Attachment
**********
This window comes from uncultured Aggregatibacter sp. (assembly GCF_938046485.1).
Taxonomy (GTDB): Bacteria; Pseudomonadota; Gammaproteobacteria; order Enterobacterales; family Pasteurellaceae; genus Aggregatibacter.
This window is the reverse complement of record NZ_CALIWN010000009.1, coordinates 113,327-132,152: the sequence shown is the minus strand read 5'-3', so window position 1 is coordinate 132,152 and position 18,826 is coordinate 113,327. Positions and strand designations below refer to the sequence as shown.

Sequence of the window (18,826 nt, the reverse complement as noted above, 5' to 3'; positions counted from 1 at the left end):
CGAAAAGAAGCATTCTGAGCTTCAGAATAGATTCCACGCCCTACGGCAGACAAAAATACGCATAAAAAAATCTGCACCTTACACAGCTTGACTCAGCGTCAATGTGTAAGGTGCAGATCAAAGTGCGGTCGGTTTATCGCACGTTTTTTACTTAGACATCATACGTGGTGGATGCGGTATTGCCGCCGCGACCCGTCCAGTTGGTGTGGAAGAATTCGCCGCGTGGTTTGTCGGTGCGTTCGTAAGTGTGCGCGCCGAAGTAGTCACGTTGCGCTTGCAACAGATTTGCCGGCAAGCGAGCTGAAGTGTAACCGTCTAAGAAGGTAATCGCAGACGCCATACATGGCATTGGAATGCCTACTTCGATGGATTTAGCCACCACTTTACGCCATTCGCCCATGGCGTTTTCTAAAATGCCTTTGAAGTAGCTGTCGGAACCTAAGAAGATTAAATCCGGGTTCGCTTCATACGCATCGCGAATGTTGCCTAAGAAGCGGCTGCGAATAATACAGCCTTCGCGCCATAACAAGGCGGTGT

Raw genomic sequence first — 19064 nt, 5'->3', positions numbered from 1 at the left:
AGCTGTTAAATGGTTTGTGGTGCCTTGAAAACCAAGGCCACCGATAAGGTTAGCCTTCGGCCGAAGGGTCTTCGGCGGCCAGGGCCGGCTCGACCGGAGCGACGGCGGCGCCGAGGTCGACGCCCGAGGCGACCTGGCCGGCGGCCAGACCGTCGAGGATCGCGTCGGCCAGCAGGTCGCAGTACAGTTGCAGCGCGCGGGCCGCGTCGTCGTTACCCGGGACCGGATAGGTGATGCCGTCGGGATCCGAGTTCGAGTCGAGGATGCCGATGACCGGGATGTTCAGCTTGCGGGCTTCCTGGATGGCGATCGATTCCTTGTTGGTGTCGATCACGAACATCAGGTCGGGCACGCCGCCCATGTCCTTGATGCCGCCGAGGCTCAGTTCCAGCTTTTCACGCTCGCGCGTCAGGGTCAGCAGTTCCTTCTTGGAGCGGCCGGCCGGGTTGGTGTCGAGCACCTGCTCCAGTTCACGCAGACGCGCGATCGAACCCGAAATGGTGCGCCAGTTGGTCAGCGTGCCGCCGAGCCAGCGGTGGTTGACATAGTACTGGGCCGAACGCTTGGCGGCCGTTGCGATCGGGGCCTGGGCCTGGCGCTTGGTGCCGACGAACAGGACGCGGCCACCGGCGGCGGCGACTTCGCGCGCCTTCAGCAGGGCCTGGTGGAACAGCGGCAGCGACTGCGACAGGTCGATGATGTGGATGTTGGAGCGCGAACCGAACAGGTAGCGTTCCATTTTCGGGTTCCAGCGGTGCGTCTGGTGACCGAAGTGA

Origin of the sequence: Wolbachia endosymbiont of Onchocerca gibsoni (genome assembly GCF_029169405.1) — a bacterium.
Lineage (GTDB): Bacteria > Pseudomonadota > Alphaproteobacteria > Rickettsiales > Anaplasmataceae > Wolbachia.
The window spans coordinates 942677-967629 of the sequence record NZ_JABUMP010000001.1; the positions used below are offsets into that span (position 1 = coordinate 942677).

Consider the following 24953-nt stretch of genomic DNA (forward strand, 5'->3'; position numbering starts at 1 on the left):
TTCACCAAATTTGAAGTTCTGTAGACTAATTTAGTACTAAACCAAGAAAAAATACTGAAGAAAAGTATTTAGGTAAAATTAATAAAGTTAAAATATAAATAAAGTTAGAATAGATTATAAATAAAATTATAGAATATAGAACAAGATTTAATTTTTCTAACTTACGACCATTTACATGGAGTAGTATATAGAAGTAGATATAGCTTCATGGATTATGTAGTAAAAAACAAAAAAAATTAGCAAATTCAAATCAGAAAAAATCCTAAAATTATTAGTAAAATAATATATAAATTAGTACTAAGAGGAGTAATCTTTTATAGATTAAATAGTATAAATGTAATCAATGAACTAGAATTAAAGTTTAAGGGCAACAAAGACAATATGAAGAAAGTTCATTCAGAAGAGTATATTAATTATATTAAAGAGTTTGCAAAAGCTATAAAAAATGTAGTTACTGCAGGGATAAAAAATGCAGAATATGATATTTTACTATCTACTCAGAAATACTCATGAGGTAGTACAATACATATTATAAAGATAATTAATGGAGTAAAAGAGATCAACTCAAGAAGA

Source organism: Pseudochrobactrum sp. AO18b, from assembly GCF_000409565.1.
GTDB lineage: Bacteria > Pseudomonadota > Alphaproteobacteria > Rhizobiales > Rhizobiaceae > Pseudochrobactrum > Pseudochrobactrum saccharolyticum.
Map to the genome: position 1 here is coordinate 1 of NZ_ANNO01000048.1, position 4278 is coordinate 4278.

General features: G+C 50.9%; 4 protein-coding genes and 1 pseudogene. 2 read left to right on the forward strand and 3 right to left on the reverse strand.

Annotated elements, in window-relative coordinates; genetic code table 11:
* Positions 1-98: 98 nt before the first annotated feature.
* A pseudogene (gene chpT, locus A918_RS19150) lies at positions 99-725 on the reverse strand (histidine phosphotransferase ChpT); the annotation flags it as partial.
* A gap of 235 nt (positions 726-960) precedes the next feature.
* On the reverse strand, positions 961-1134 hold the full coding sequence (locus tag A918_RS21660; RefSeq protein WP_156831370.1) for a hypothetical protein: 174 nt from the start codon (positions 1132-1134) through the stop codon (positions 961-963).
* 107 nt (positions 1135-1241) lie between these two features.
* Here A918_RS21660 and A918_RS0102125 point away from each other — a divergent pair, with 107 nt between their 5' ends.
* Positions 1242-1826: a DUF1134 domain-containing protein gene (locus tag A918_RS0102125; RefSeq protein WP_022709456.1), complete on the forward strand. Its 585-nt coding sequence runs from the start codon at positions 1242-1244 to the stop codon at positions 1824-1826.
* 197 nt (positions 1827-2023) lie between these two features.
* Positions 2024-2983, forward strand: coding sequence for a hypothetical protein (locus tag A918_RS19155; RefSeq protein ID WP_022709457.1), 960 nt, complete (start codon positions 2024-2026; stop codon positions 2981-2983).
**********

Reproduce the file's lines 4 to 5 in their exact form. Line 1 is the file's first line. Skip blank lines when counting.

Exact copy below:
Sequence of the window (18,826 nt, the reverse complement as noted above, 5' to 3'; positions counted from 1 at the left end):
CGAAAAGAAGCATTCTGAGCTTCAGAATAGATTCCACGCCCTACGGCAGACAAAAATACGCATAAAAAAATCTGCACCTTACACAGCTTGACTCAGCGTCAATGTGTAAGGTGCAGATCAAAGTGCGGTCGGTTTATCGCACGTTTTTTACTTAGACATCATACGTGGTGGATGCGGTATTGCCGCCGCGACCCGTCCAGTTGGTGTGGAAGAATTCGCCGCGTGGTTTGTCGGTGCGTTCGTAAGTGTGCGCGCCGAAGTAGTCACGTTGCGCTTGCAACAGATTTGCCGGCAAGCGAGCTGAAGTGTAACCGTCTAAGAAGGTAATCGCAGACGCCATACATGGCATTGGAATGCCTACTTCGATGGATTTAGCCACCACTTTACGCCATTCGCCCATGGCGTTTTCTAAAATGCCTTTGAAGTAGCTGTCGGAACCTAAGAAGATTAAATCCGGGTTCGCTTCATACGCATCGCGAATGTTGCCTAAGAAGCGGCTGCGAATAATACAGCCTTCGCGCCATAACAAGGCGGTGT